China’s Construction Industry Is Putting Earth’s Ozone Layer Back At Risk
A rise in atmospheric levels of CFC-11, a substance banned by the Montreal Protocol, prompted environmental investigators to find the source.
Image: NASA Goddard
China is responsible for a dangerous spike in atmospheric levels of CFC-11, a chemical outlawed for its destructive impact on Earth’s ozone layer, according to an exhaustive report released Monday by the UK-based Environmental Investigation Agency (EIA).
“CFC-11 is used as a foam blowing agent for the manufacture of molded foam panels and spray foam used for insulation purposes,” EIA’s report reads. “EIA has evidence from 18 companies in ten provinces that they use CFC-11. Detailed discussions with company executives make clear that these are not isolated incidents but instead represent common practice across the industry.”
The report compiled statements from 21 Chinese foam insulation manufacturers, most of which confirmed that they were producing the banned chemical for quality and cost reasons.
“You had a choice: Choose the cheaper foam agent that’s not so good for the environment, or the expensive one that’s better for the environment,” Zhang Wenbo, owner of a refrigerator factory in Xingfu, Shandong Province, told the New York Times. “Of course, we chose the cheaper foam agent. That’s how we survived.”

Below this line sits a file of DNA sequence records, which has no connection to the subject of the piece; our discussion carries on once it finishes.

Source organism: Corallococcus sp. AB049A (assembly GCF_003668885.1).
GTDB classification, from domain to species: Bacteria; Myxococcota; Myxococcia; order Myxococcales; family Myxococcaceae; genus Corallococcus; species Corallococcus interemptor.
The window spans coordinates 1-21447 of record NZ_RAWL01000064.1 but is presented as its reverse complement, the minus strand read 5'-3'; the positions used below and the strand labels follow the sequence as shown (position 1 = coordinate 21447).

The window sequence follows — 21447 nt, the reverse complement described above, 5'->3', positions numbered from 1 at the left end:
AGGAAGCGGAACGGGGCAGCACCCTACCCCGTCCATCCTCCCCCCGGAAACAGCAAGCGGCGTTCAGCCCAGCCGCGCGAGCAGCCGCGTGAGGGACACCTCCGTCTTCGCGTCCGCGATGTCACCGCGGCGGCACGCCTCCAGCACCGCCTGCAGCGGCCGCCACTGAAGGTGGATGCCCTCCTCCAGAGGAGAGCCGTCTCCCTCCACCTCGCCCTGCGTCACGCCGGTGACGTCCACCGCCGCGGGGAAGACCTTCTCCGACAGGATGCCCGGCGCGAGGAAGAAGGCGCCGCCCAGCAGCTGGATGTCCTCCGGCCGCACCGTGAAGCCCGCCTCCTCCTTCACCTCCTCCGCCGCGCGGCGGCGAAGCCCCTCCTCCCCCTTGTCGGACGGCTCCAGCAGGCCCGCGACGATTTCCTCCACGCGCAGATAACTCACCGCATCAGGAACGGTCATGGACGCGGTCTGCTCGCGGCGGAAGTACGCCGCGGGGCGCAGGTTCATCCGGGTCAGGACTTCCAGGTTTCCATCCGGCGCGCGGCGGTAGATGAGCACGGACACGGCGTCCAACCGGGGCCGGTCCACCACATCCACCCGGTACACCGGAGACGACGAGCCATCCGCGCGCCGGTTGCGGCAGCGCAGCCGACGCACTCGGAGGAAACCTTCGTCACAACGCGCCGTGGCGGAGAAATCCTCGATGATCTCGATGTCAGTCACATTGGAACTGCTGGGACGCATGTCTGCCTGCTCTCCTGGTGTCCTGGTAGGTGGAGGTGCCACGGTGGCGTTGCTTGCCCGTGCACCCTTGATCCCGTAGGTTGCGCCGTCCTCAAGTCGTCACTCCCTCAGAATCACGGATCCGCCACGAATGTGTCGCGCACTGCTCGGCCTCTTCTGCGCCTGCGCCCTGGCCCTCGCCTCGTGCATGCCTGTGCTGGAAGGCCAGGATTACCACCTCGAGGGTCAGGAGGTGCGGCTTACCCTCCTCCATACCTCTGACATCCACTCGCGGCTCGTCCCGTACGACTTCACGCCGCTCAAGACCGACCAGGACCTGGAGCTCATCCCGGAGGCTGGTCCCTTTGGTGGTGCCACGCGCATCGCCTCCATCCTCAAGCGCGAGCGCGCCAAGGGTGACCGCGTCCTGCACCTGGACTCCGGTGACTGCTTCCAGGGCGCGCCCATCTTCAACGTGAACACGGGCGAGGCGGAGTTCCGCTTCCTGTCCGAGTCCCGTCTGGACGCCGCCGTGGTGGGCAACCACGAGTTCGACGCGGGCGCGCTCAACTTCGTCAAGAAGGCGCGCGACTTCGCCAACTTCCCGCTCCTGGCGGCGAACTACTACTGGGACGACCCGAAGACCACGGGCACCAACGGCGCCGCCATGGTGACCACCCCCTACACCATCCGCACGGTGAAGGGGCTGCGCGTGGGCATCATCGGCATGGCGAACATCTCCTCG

“They never told us until last year that it was damaging the atmosphere,” Zhang said. “Nobody came to check what we were using, so we thought it was OK.”
The ozone layer, a film of trioxygen gas that envelops our planet, shields life on Earth from the devastating effects of the Sun’s ultraviolet radiation. Its essential role in human health and environmental safety was internationally validated by the 1987 Montreal Protocol on Substances that Deplete the Ozone Layer, a treaty that phased out the use of substances—particularly chlorofluorocarbons (CFCs)—that damage this protective screen.
The Montreal Protocol has been hailed as one of the greatest environmental success stories in history. But now that progress has been threatened by the lax attitude of China’s construction industry toward global environmental regulations.
EIA’s investigation of Chinese ozone-depleting pollution was prompted by a May 2018 study published in Nature that exposed a pernicious and unexpected rise in global emissions of CFC-11. Led by NOAA chemist Stephen Montzka, the team outlined the steady decrease of the pollutant in the atmosphere from 2002 to 2012.
Within the past six years, this rate of decline oddly slowed by around 50 percent, signaling the advent of “unreported new production” of CFC-11, “which is inconsistent with the Montreal Protocol agreement to phase out global CFC production by 2010,” according to the paper.
Montzka and his colleagues speculated that these chemicals might originate in China, a signatory of the Montreal Protocol. Delegates of the protocol are already scheduled to convene in Vienna this week, and will likely use the opportunity to determine the best actions for responding to the breach of the treaty. China may be compelled to allow internal investigations of its construction and insulation industries, and could face trade sanctions if officials refuse to cooperate.
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